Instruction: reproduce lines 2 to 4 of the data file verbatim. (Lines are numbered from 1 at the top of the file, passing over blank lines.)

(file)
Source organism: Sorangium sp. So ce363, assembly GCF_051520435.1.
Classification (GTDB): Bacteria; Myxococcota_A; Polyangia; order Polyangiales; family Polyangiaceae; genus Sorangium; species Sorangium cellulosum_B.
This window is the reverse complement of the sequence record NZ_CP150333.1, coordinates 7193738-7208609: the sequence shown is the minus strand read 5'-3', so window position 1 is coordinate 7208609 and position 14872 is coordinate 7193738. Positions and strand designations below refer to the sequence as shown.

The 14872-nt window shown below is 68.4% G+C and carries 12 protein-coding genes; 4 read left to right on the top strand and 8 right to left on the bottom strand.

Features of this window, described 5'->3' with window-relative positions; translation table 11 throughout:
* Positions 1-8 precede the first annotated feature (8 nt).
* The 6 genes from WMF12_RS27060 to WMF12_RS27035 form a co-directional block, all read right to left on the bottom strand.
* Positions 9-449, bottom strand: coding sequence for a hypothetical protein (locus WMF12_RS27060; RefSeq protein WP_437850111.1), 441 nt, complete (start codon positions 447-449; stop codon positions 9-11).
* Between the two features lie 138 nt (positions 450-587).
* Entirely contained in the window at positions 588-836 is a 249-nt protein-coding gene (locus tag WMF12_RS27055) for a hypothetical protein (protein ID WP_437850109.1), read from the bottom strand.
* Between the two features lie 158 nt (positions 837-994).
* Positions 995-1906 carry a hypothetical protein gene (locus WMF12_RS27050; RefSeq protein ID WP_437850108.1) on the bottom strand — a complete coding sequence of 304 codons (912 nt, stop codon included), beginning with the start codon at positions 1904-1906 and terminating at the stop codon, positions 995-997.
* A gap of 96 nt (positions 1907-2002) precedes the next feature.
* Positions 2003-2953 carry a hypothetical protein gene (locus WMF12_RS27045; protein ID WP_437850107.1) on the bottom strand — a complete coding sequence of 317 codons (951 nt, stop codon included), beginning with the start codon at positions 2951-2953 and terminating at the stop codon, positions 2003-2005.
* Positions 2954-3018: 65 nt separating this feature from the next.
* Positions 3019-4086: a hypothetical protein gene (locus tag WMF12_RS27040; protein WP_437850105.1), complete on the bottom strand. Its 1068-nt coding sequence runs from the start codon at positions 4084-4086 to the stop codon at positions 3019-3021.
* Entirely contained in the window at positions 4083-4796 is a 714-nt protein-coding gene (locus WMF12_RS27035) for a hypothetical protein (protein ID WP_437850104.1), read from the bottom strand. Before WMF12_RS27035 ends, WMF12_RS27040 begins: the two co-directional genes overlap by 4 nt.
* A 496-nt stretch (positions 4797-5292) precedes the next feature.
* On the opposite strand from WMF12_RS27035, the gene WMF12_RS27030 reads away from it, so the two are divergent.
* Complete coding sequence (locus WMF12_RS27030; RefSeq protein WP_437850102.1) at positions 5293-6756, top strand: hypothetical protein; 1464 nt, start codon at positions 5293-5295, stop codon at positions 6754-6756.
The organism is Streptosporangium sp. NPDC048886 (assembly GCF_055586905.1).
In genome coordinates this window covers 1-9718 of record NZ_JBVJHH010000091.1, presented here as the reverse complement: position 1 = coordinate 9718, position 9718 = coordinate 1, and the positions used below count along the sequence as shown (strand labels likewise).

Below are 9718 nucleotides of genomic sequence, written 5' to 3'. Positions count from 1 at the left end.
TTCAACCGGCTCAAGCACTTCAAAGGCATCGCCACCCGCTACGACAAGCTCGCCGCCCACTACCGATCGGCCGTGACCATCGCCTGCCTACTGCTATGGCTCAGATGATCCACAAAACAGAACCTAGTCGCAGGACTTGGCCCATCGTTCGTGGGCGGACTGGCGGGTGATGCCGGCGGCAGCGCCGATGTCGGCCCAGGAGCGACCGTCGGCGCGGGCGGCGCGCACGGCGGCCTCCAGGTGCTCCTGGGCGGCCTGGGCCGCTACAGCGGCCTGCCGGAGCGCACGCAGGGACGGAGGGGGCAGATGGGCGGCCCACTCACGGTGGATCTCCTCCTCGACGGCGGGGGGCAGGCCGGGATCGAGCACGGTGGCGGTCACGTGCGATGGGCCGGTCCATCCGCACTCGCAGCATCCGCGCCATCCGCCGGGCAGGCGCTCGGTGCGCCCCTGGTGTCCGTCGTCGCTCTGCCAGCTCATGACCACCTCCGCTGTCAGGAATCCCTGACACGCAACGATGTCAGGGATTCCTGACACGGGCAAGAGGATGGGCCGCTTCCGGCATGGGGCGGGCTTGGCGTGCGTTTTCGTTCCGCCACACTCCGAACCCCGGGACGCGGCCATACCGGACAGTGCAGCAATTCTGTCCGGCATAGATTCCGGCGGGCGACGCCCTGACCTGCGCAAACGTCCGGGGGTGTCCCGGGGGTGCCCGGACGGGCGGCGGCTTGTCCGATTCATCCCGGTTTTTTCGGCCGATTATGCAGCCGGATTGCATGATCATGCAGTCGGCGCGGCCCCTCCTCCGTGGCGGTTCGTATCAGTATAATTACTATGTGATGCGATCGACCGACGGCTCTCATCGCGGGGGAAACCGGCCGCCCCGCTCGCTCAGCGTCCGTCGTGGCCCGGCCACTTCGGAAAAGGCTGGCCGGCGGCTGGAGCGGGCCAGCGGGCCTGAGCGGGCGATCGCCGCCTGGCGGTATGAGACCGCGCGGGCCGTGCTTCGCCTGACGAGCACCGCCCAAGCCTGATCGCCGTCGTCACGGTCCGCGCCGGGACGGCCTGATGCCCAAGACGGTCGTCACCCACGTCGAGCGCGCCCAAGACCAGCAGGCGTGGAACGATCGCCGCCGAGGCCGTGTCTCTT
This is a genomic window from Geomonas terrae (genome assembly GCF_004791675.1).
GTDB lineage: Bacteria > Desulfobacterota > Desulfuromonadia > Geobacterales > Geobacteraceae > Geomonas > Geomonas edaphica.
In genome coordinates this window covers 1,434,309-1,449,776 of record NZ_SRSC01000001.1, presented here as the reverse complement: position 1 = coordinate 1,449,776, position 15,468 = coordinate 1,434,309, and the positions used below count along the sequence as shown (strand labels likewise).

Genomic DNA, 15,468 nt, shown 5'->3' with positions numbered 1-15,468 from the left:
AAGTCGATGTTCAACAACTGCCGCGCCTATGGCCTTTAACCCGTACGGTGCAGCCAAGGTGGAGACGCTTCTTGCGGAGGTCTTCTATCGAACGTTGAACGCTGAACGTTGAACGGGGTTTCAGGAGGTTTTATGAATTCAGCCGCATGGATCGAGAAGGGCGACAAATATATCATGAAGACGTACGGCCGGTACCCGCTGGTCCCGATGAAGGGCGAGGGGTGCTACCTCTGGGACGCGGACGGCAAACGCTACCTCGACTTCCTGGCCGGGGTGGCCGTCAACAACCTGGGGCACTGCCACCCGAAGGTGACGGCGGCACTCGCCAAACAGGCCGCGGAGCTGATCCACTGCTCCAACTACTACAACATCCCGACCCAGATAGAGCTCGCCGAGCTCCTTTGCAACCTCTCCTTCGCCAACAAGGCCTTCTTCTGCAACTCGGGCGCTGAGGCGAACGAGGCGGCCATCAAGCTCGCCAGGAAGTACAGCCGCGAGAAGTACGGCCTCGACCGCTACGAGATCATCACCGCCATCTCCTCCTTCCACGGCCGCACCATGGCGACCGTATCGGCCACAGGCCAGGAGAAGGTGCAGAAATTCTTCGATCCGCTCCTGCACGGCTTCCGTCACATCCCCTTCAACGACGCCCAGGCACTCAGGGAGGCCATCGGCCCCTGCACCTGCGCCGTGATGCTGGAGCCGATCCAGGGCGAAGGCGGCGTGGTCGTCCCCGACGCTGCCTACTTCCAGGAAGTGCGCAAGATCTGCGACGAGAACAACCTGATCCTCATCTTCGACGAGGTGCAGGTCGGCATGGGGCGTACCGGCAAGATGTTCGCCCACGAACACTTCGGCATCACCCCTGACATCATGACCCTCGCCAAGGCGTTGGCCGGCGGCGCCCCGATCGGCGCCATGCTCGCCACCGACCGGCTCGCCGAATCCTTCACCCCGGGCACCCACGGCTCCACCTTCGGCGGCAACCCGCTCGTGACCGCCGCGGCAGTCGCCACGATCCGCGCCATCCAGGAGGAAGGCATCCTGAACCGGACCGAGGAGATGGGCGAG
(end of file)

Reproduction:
Classification (GTDB): Bacteria; Myxococcota_A; Polyangia; order Polyangiales; family Polyangiaceae; genus Sorangium; species Sorangium cellulosum_B.
This window is the reverse complement of the sequence record NZ_CP150333.1, coordinates 7193738-7208609: the sequence shown is the minus strand read 5'-3', so window position 1 is coordinate 7208609 and position 14872 is coordinate 7193738. Positions and strand designations below refer to the sequence as shown.

The 14872-nt window shown below is 68.4% G+C and carries 12 protein-coding genes; 4 read left to right on the top strand and 8 right to left on the bottom strand.